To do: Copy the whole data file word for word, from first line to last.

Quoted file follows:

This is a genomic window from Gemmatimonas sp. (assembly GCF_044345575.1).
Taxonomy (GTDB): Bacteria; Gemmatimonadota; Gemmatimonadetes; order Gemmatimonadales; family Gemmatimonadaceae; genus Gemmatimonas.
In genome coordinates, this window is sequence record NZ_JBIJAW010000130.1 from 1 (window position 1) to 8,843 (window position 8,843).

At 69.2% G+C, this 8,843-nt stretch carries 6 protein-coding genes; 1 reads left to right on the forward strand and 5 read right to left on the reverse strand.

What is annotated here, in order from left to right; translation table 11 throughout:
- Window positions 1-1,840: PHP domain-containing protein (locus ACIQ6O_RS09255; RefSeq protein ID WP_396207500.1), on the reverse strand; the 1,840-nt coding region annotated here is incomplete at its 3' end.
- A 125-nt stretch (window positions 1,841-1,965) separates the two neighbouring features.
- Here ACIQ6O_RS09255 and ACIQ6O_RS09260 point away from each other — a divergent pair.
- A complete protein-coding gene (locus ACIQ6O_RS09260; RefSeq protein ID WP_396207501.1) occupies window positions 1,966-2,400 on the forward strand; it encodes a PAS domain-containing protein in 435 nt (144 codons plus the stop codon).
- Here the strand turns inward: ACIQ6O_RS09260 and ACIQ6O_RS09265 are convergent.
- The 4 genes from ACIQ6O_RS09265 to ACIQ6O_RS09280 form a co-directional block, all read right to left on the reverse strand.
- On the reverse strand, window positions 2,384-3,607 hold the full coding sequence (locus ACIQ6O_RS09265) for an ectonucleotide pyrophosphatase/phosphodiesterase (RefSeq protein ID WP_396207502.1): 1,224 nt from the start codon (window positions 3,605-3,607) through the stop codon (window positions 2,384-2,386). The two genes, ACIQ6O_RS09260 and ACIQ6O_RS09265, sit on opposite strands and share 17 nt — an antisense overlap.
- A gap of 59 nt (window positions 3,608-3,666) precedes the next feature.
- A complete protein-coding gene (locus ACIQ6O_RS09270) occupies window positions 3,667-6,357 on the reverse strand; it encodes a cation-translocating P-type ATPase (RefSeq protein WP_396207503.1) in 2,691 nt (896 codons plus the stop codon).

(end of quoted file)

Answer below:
This is a genomic window from Gemmatimonas sp. (assembly GCF_044345575.1).
Taxonomy (GTDB): Bacteria; Gemmatimonadota; Gemmatimonadetes; order Gemmatimonadales; family Gemmatimonadaceae; genus Gemmatimonas.
In genome coordinates, this window is sequence record NZ_JBIJAW010000130.1 from 1 (window position 1) to 8,843 (window position 8,843).

At 69.2% G+C, this 8,843-nt stretch carries 6 protein-coding genes; 1 reads left to right on the forward strand and 5 read right to left on the reverse strand.

What is annotated here, in order from left to right; translation table 11 throughout:
- Window positions 1-1,840: PHP domain-containing protein (locus ACIQ6O_RS09255; RefSeq protein ID WP_396207500.1), on the reverse strand; the 1,840-nt coding region annotated here is incomplete at its 3' end.
- A 125-nt stretch (window positions 1,841-1,965) separates the two neighbouring features.
- Here ACIQ6O_RS09255 and ACIQ6O_RS09260 point away from each other — a divergent pair.
- A complete protein-coding gene (locus ACIQ6O_RS09260; RefSeq protein ID WP_396207501.1) occupies window positions 1,966-2,400 on the forward strand; it encodes a PAS domain-containing protein in 435 nt (144 codons plus the stop codon).
- Here the strand turns inward: ACIQ6O_RS09260 and ACIQ6O_RS09265 are convergent.
- The 4 genes from ACIQ6O_RS09265 to ACIQ6O_RS09280 form a co-directional block, all read right to left on the reverse strand.
- On the reverse strand, window positions 2,384-3,607 hold the full coding sequence (locus ACIQ6O_RS09265) for an ectonucleotide pyrophosphatase/phosphodiesterase (RefSeq protein ID WP_396207502.1): 1,224 nt from the start codon (window positions 3,605-3,607) through the stop codon (window positions 2,384-2,386). The two genes, ACIQ6O_RS09260 and ACIQ6O_RS09265, sit on opposite strands and share 17 nt — an antisense overlap.
- A gap of 59 nt (window positions 3,608-3,666) precedes the next feature.
- A complete protein-coding gene (locus ACIQ6O_RS09270) occupies window positions 3,667-6,357 on the reverse strand; it encodes a cation-translocating P-type ATPase (RefSeq protein WP_396207503.1) in 2,691 nt (896 codons plus the stop codon).